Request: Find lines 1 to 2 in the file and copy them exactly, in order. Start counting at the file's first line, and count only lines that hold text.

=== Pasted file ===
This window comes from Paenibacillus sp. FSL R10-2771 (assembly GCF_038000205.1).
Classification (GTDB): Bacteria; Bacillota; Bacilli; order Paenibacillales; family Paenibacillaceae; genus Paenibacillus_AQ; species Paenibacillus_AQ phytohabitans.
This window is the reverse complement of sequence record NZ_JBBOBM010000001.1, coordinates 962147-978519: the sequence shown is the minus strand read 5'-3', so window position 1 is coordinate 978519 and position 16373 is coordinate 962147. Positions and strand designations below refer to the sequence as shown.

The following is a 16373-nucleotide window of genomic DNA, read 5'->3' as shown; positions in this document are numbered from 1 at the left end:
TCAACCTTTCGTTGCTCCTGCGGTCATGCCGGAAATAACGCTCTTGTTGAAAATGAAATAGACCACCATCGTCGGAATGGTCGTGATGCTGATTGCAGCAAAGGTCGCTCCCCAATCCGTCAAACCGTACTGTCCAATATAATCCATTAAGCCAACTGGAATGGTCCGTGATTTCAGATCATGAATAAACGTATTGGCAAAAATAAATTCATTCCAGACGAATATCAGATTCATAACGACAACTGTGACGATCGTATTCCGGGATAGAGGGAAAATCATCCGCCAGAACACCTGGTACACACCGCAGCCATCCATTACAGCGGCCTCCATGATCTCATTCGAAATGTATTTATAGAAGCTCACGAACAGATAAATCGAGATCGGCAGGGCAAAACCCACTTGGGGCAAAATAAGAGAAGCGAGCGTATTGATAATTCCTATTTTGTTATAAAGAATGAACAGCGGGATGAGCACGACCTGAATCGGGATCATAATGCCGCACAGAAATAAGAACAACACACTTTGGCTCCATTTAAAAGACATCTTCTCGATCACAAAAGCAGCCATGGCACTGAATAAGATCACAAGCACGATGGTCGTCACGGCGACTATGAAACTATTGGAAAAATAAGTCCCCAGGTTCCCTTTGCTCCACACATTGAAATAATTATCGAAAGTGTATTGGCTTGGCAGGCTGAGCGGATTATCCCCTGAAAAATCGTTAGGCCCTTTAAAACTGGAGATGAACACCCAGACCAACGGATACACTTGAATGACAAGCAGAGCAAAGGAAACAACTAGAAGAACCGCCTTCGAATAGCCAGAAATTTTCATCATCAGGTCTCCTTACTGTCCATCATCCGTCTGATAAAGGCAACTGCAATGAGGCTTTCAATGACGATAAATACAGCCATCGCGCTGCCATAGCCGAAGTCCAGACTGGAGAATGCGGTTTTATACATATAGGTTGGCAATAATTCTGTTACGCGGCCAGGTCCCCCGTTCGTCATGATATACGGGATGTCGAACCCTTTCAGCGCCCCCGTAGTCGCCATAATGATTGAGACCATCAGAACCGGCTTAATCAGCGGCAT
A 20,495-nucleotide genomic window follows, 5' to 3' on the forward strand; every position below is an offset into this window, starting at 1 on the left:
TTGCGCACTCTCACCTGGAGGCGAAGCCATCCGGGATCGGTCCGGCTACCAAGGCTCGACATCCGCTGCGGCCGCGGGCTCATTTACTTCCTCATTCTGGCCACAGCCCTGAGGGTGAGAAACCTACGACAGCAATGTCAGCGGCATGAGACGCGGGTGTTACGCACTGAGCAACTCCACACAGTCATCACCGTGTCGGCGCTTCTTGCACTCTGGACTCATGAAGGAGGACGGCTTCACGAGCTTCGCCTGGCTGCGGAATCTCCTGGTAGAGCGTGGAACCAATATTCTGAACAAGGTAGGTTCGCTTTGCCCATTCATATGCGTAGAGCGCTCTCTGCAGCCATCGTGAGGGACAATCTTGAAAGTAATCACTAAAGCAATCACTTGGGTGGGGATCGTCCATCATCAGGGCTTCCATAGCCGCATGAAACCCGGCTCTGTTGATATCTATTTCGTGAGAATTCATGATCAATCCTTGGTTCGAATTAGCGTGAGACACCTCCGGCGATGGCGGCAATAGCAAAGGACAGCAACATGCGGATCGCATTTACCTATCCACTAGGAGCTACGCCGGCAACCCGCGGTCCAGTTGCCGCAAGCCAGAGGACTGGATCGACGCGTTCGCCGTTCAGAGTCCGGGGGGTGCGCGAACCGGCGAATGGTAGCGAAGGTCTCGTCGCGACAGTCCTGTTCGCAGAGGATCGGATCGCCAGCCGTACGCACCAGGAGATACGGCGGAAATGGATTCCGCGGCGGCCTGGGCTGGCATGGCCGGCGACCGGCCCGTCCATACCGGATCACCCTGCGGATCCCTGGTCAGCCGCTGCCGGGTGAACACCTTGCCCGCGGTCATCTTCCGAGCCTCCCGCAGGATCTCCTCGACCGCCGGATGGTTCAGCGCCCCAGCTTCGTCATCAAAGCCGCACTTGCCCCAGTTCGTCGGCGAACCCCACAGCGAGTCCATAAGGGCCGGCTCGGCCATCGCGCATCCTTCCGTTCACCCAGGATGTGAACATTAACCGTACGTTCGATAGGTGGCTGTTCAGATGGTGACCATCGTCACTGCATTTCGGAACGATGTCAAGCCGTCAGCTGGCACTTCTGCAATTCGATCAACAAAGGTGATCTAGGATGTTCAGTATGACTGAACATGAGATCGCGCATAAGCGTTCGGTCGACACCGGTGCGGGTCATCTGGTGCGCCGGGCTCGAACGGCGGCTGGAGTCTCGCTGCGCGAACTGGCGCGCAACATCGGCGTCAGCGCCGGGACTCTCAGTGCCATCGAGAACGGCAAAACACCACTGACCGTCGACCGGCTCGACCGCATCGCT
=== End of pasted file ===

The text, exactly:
This window comes from Paenibacillus sp. FSL R10-2771 (assembly GCF_038000205.1).
Classification (GTDB): Bacteria; Bacillota; Bacilli; order Paenibacillales; family Paenibacillaceae; genus Paenibacillus_AQ; species Paenibacillus_AQ phytohabitans.